Written and directed by Jeff Nichols
“Midnight Special” is a traditional folk song, popularized by the legendary Huddie “Lead Belly” Ledbetter in a 1934 recording made in Angola Prison in Louisiana. Its refrain speaks of the light from a passing train beaming into the balladeer’s jail cell, a metaphor for the hope of escape from a life behind bars.
The image of illumination from an external source bringing salvation is a key motif in Jeff Nichols’ Midnight Special, a disturbing science fiction thriller that conveys deep anxiety about the state of the world.
Each of Nichols’ previous efforts, Shotgun Stories (2007), Take Shelter (2011) and Mud (2012), in distinct ways, tapped into intense levels of psychological and social stress. In his latest movie, Nichols uses a disaster parable, but in an ambiguous, quasi-mystical manner, thus rendering the denouement largely ineffective.
Midnight Special opens in a cheap motel room in Eldorado, Texas, where the sunlight has been blocked from entering by cardboard taped over the windows. Roy (Michael Shannon) and Lucas (Joel Edgerton), a state trooper, have just rescued Roy’s eight-year-old son Alton (Jaeden Lieberher) from the clutches of Calvin Meyer (Sam Shepard), the guru of a religious cult housed on a ranch in rural Texas.
It is apparently urgent that the rescuers both evade Calvin’s gunmen and reach an unknown destination in a few days’ time. As Alton, who wears swim goggles, must shield his eyes from the light, the trio travel in darkness. It is soon clear that the boy is endowed with special powers.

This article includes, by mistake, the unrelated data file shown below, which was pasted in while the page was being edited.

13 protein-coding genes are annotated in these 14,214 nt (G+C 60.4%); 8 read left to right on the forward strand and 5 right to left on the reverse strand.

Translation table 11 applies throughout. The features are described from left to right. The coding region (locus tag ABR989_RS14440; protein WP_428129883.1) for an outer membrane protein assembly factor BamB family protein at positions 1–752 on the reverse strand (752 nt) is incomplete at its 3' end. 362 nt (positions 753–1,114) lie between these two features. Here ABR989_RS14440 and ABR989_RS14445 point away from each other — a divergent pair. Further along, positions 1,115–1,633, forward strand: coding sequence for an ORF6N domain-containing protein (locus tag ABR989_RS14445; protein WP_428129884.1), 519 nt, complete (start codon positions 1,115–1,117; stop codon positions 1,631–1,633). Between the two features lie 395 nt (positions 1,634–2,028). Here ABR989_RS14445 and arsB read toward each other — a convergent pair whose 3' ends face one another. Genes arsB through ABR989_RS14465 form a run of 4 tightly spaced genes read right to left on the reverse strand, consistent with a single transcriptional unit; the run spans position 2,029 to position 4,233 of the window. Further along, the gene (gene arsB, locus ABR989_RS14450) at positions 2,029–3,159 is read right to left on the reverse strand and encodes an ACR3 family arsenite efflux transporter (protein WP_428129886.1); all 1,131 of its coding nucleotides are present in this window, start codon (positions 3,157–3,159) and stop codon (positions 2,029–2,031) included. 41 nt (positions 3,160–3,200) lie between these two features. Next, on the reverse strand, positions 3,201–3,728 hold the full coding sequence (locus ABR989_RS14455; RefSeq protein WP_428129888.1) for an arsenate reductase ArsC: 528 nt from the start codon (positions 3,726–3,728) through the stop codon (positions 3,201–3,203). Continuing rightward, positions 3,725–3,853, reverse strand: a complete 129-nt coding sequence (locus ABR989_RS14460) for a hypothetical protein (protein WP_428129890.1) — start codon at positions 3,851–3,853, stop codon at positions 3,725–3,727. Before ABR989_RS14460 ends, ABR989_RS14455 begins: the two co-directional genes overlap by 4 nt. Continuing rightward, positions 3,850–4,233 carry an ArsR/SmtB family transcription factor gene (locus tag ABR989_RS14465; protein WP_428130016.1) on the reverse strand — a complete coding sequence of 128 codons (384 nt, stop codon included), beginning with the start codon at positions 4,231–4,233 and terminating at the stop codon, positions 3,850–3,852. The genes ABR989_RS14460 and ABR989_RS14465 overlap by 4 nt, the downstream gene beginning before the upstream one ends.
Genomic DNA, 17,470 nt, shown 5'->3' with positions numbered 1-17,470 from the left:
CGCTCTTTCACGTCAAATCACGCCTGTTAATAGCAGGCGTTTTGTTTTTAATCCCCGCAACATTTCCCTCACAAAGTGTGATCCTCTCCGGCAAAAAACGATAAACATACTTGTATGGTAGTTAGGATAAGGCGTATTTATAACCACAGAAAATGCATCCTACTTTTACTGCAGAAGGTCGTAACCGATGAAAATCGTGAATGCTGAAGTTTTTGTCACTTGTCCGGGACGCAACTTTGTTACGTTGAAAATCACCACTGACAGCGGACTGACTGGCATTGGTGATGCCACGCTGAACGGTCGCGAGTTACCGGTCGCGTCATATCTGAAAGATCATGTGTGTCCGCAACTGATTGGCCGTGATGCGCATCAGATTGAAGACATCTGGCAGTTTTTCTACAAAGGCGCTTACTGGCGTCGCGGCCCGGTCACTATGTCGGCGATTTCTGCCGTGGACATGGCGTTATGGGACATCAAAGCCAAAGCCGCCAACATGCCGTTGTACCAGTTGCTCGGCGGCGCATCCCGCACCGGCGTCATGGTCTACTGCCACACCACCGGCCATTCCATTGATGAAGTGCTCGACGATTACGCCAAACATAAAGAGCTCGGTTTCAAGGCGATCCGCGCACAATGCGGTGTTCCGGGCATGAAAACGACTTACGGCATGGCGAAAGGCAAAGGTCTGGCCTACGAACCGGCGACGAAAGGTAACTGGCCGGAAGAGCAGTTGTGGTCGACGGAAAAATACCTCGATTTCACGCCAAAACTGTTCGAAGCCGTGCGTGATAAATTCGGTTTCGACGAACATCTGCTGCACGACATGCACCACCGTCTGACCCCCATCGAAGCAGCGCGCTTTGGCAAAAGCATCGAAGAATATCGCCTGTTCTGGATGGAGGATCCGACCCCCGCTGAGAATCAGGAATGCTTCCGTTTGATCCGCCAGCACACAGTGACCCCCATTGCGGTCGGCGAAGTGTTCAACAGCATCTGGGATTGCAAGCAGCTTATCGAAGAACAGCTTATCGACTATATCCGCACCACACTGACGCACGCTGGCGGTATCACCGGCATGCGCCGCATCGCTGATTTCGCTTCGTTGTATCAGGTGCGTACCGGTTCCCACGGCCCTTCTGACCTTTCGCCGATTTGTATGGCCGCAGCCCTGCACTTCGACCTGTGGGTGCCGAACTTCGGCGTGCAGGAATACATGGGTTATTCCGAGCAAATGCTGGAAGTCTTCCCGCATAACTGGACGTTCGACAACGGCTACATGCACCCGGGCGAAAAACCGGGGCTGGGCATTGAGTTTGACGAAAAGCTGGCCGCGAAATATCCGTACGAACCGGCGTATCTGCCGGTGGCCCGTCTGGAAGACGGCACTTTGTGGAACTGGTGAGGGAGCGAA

Alton has been introduced by Lucas to comic books in which super-heroes vanquish society’s foes. He diligently pores over them as if they were a guide to the use of his own extraordinary gifts.
Meanwhile, the FBI raids the ranch, which has been under surveillance because Calvin’s sermons have somehow been encrypted with data by Alton that supposedly endanger national security. “You all don’t know what you’re dealing with, do you?” exclaims Calvin to the government operatives. There is no code or secret the boy cannot penetrate.
Roy, Lucas and Alton careen along dark, empty roads in foreboding terrains. They eventually pick up Alton’s mother, Sarah (Kirsten Dunst). At a run-down gas station Alton’s uses his abilities to dissolve a spy satellite into fiery streams. (FBI: “What could cause a satellite to go out of orbit?”) The eight-year-old is number one on the most wanted list of the FBI, NSA, Homeland Security and the military, and they collectively step up their efforts to capture him.
Nichols sets Midnight Special, like much of his work, in America’s decaying, depressed wastelands. The imagery and sparse narrative for the most part exude dread and paranoia. In one scene, as the father races to catch up with Alton’s abductors, his facial expression is set in laser beam-like focus. (Nichols: “Mike Shannon [is] behind the steering wheel—he can’t do anything, he’s powerless. To me, it’s a much more intense thing to watch than a well-executed chase scene.”) Roy is obsessed with protecting Alton, whose eyesight and hearing are so sensitive they need to be disabled, from an off-kilter society and its militaristic guardians.